The cure: A study in Archives of Pediatric and Adolescent Medicine found covering warts with duct tape killed the virus, possibly by irritating the area and triggering the immune system. Change tape twice a day, soaking and exfoliating with a pumice stone between each application. Repeat until the wart disappears (up to two months). No duct tape on hand? Cover the wart with a piece of banana peel. According to Ivanovics, the enzymes in the peel break down the outer layer of the wart. Stick a small piece under a bandage twice a day. 

Call your doctor: If it becomes really bothersome or painful. An in-office liquid nitrogen treatment will remove the wart and reduce the risk of spreading.

duct tapePhoto, Istockphoto

9. How to calm heartburn

A big spaghetti dinner or too many glasses of merlot could be to blame for that burning sensation behind your breastbone. Heartburn happens when the muscle that closes the esophagus doesn't seal, allowing stomach contents to flood back up and cause irritation. (Foods that are difficult to digest, like tomatoes, coffee and alcohol, are common triggers.)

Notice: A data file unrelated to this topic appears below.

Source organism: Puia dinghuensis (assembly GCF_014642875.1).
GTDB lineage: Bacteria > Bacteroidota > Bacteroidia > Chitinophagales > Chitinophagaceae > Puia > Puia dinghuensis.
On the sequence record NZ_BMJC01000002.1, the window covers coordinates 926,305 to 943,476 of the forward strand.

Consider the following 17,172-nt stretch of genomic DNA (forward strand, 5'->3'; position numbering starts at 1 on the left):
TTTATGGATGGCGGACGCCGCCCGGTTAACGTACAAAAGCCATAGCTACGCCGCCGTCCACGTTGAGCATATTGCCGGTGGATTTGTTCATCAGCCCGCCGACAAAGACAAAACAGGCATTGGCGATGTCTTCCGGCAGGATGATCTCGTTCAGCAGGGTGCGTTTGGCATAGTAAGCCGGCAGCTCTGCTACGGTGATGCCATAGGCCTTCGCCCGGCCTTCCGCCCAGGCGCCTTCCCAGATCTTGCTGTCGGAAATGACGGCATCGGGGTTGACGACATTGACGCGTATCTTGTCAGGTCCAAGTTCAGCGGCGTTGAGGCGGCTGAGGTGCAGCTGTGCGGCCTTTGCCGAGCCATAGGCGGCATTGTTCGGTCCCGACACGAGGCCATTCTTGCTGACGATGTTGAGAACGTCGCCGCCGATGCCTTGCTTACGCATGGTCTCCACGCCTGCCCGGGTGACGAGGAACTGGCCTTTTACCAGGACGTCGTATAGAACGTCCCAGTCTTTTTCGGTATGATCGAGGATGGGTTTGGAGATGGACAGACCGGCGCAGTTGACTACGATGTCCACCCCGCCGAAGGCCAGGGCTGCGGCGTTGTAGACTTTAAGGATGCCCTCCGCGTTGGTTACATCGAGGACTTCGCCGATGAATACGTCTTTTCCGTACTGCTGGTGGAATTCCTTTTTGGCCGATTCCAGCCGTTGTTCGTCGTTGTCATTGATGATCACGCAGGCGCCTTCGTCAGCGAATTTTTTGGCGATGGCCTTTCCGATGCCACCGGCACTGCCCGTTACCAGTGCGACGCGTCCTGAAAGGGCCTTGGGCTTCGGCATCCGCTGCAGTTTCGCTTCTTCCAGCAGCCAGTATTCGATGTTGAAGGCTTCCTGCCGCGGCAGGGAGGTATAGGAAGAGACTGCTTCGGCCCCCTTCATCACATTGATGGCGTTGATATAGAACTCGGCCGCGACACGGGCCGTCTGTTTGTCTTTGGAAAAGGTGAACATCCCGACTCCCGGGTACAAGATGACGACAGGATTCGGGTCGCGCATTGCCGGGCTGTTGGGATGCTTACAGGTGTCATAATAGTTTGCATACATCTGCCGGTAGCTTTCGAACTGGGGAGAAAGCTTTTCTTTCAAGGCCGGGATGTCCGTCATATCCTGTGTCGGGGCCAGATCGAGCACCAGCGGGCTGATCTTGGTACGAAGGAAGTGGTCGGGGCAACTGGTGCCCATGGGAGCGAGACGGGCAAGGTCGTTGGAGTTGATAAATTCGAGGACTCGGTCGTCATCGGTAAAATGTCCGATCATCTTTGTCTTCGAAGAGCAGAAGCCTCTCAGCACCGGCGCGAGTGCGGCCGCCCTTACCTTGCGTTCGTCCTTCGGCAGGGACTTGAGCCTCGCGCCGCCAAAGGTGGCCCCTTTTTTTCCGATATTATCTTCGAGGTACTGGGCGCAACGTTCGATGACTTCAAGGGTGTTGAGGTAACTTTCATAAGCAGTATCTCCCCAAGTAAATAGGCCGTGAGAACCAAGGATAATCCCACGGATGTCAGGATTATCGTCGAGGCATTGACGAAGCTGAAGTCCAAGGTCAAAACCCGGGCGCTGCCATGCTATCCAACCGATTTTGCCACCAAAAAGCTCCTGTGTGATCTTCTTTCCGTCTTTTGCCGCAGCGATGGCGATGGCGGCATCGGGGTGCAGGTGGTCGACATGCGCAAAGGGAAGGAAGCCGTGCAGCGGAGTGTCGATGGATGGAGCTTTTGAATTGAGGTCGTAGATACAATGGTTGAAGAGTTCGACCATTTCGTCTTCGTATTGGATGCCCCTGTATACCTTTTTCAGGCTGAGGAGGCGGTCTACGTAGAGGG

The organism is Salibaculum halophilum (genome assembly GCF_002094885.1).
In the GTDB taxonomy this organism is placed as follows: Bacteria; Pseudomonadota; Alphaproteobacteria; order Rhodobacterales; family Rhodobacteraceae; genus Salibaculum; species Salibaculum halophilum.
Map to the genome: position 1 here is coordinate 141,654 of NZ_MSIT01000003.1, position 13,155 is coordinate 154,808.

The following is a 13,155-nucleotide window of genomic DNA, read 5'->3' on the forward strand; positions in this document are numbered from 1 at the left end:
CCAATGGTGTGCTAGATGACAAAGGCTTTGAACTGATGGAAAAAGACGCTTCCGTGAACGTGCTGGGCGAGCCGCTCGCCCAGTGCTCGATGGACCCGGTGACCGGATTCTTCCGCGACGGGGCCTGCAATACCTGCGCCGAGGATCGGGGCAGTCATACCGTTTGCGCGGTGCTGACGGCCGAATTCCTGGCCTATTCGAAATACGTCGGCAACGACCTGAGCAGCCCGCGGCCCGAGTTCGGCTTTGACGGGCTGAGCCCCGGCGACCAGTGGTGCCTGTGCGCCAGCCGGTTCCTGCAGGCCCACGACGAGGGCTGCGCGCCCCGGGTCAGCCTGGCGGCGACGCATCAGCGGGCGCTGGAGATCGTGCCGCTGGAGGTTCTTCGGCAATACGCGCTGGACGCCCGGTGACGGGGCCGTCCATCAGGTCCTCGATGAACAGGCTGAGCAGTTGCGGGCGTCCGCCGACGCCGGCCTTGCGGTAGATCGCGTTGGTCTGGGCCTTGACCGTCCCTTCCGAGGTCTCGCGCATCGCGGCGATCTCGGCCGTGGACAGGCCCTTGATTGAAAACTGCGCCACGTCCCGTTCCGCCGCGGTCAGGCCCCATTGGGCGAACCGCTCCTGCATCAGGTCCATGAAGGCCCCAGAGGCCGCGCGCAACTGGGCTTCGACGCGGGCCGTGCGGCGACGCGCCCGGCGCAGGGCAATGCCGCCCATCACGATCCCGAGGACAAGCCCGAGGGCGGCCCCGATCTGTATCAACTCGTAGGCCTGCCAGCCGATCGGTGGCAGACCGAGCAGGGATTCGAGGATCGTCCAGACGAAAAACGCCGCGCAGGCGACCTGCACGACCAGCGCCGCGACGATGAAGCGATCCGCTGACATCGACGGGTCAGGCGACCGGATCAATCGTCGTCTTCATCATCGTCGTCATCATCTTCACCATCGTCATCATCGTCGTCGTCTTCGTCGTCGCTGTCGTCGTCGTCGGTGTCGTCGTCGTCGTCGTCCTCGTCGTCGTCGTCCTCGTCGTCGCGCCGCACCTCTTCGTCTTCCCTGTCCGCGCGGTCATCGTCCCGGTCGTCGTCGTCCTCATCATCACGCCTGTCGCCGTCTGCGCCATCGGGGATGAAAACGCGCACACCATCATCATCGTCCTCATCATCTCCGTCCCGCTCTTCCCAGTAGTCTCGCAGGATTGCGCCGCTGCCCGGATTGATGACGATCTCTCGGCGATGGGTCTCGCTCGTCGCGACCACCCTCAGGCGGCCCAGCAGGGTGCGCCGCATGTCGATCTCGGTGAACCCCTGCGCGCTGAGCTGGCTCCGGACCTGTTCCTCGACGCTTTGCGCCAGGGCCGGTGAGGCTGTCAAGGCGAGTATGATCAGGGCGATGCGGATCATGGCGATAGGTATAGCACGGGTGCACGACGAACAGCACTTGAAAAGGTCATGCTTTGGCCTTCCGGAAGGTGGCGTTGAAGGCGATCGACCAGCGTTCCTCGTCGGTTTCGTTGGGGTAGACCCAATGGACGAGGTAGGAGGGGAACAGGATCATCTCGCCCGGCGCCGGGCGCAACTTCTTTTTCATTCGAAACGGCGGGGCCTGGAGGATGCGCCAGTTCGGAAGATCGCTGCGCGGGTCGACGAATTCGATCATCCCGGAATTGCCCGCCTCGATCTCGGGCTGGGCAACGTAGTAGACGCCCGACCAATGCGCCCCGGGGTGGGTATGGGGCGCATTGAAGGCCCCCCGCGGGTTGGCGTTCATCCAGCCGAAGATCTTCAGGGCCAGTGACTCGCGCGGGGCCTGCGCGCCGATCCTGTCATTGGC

The cure: Elevate the top end of your bed frame by six to nine inches with wooden blocks. "This takes pressure off the stomach and lets gravity work against acid reflux," says Hagen. Some experts recommend sugarless gum, which increases saliva and neutralizes stomach acid.

Call your doctor: If heartburn is so severe you can't get out of bed, or it occurs daily.

Read more: 10 things I learned about eating to naturally cure heartburn

bedroom, TV remote control on bedPhoto, Masterfile

10. How to eliminate constipation